At Least Ackerman Admits that the Actual Words of the Constitution Don’t Allow for Such Welfare-State Legislation

by Don Boudreaux on February 9, 2011

in History, Law

Here’s a letter to the New York Times:

Perhaps Laurence Tribe is correct that Obamacare doesn’t violate the Constitution as that document has been interpreted since the New Deal (“On Health Care, Justice Will Prevail,” Feb. 8).  It is, however, precisely this expansive interpretation that is now at issue.

No less a left-liberal legal lion than Yale’s Bruce Ackerman admits that the Constitution had to be amended in order for New Deal policies to pass constitutional muster.  But this ‘amendment’ was not done through Article V procedures (as explicitly provided in the Constitution); rather it was done by a Supreme Court bullied by a U.S. President.  Here’s Ackerman: “Roosevelt and the New Deal Congress had not chosen to codify their new constitutional principles by enacting a few formal amendments, of the sort contemplated by Article Five.  Instead, the President and Congress left it to the Justices themselves to codify the New Deal revolution in a series of transformative judicial opinions, threatening to pack the Court unless it accepted this novel constitutional responsibility.”*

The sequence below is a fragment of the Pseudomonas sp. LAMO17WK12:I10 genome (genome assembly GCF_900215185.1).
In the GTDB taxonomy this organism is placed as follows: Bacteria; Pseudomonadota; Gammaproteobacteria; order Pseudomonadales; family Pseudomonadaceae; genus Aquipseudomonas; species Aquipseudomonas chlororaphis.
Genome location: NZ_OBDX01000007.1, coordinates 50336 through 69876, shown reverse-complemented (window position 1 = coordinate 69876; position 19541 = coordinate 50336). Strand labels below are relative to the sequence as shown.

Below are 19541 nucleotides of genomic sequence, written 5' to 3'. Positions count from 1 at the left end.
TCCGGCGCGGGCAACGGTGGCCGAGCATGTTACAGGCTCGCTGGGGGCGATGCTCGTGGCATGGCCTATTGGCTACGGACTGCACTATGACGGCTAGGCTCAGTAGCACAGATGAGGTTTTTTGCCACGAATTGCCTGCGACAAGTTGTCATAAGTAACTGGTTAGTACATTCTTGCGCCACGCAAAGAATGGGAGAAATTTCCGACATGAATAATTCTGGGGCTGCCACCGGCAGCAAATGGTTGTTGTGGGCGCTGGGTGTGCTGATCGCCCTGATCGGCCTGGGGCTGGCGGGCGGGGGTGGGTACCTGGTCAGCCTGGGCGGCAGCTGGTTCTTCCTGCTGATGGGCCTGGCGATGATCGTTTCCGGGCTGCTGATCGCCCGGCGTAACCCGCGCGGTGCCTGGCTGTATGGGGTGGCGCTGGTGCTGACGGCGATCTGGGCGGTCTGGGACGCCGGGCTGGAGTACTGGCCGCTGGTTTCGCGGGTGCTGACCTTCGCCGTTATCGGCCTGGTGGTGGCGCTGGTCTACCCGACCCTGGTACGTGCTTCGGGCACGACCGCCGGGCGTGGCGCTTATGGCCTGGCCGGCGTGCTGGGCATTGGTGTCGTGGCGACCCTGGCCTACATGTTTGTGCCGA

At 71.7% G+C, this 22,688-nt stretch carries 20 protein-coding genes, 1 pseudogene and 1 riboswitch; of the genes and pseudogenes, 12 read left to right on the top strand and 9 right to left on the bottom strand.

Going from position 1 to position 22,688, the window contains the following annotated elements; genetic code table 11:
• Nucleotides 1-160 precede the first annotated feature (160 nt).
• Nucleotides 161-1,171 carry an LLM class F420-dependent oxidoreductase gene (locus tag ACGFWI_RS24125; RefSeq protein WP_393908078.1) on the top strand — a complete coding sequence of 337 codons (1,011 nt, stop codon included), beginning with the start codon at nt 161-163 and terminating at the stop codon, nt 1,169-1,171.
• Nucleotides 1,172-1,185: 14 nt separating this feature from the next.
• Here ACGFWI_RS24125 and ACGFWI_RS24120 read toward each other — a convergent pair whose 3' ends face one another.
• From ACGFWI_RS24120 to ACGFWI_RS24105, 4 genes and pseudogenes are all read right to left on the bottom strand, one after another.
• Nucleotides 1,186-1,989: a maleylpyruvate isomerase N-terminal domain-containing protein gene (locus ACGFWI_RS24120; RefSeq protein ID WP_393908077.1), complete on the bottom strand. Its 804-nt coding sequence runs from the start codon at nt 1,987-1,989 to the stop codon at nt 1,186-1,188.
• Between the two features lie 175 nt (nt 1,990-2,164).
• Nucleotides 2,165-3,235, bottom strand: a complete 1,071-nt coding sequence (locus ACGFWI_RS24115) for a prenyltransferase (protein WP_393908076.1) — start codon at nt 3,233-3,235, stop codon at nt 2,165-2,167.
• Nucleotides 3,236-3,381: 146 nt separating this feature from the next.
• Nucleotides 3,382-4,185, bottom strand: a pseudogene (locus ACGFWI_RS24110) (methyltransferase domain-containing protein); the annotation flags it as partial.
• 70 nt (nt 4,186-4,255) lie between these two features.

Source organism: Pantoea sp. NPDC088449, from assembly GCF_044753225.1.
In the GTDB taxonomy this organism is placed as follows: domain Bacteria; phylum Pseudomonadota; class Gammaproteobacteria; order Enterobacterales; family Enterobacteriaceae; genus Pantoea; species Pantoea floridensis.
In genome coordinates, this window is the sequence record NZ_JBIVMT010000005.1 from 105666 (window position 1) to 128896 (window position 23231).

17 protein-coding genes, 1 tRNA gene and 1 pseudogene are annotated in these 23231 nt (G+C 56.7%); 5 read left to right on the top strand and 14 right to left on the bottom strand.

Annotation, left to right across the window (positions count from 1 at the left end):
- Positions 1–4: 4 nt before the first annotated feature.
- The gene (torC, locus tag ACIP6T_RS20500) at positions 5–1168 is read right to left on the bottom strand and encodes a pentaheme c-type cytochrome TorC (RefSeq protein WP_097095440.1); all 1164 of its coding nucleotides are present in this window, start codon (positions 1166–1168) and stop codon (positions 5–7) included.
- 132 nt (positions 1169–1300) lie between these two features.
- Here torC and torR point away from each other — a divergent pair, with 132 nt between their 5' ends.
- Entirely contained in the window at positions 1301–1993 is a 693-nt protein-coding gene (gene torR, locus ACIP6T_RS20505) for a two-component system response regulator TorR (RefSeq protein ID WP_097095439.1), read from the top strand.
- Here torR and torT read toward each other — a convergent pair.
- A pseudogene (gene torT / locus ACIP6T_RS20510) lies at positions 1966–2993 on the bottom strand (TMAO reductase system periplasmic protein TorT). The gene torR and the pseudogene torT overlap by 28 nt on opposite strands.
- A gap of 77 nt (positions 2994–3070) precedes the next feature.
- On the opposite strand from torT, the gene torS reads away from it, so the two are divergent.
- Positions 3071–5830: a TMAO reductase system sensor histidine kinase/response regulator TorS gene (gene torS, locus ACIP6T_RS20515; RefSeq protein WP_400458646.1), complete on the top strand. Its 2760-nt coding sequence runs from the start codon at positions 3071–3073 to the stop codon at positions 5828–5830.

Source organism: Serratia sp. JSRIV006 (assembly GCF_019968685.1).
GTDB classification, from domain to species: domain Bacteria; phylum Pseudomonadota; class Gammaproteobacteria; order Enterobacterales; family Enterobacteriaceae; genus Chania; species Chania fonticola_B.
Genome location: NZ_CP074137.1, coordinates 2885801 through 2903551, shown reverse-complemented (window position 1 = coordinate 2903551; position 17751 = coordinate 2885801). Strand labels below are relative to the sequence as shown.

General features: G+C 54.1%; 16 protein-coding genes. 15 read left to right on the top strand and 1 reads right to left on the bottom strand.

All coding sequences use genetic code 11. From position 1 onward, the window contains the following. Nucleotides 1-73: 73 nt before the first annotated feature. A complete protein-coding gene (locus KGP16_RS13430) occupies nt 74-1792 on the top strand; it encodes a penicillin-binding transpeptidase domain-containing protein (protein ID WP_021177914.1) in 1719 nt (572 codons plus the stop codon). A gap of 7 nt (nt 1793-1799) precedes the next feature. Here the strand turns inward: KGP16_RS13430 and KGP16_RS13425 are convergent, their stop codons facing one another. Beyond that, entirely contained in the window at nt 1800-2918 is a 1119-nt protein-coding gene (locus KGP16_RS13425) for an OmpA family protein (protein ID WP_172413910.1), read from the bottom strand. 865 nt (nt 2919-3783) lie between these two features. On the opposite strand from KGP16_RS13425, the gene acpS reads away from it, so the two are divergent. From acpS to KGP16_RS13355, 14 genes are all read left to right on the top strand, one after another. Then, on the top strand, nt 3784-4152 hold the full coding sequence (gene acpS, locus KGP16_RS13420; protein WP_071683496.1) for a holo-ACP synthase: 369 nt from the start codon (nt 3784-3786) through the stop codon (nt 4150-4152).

Prof. Ackerman regards this historical event as being a legitimate instance of constitutional amendment.  Many other Americans – rubes that we might be for insisting that the actual words of the Constitution itself be taken literally – disagree.

Sincerely,
Donald J. Boudreaux

* Bruce Ackerman, We the People: Foundations (Cambridge: Belknap Press of Harvard University, 1991), p. 119.
In his 1796 Farewell Address, George Washington – who presided over the 1787 Constitutional Convention in Philadelphia – warned:
If in the opinion of the People the distribution or modification of the Constitutional powers be in any particular wrong, let it be corrected by an amendment in the way which the Constitution designates.  But let there be no change by usurpation; for though this, in one instance, may be the instrument of good, it is the customary weapon by which free governments are destroyed.
(HT Jim Agresti)
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